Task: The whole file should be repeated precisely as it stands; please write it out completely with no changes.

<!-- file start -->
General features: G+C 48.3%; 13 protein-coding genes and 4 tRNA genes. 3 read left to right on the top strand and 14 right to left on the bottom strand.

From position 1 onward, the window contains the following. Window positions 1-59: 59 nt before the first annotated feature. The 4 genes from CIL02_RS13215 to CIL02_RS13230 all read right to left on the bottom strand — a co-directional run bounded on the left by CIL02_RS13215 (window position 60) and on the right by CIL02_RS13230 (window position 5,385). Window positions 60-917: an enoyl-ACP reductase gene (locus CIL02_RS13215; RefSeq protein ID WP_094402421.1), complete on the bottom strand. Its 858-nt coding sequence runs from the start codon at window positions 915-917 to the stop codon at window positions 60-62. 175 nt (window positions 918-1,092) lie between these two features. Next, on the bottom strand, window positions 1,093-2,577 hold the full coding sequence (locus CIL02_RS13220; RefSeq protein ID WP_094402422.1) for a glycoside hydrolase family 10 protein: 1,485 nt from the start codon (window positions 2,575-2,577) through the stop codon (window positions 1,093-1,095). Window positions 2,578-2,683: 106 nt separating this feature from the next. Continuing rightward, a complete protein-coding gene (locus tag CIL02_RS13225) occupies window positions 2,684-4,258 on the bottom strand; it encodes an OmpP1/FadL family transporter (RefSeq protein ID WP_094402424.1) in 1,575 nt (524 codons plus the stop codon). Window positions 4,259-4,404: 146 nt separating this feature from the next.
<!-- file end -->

General features: G+C 48.3%; 13 protein-coding genes and 4 tRNA genes. 3 read left to right on the top strand and 14 right to left on the bottom strand.

From position 1 onward, the window contains the following. Window positions 1-59: 59 nt before the first annotated feature. The 4 genes from CIL02_RS13215 to CIL02_RS13230 all read right to left on the bottom strand — a co-directional run bounded on the left by CIL02_RS13215 (window position 60) and on the right by CIL02_RS13230 (window position 5,385). Window positions 60-917: an enoyl-ACP reductase gene (locus CIL02_RS13215; RefSeq protein ID WP_094402421.1), complete on the bottom strand. Its 858-nt coding sequence runs from the start codon at window positions 915-917 to the stop codon at window positions 60-62. 175 nt (window positions 918-1,092) lie between these two features. Next, on the bottom strand, window positions 1,093-2,577 hold the full coding sequence (locus CIL02_RS13220; RefSeq protein ID WP_094402422.1) for a glycoside hydrolase family 10 protein: 1,485 nt from the start codon (window positions 2,575-2,577) through the stop codon (window positions 1,093-1,095). Window positions 2,578-2,683: 106 nt separating this feature from the next. Continuing rightward, a complete protein-coding gene (locus tag CIL02_RS13225) occupies window positions 2,684-4,258 on the bottom strand; it encodes an OmpP1/FadL family transporter (RefSeq protein ID WP_094402424.1) in 1,575 nt (524 codons plus the stop codon). Window positions 4,259-4,404: 146 nt separating this feature from the next.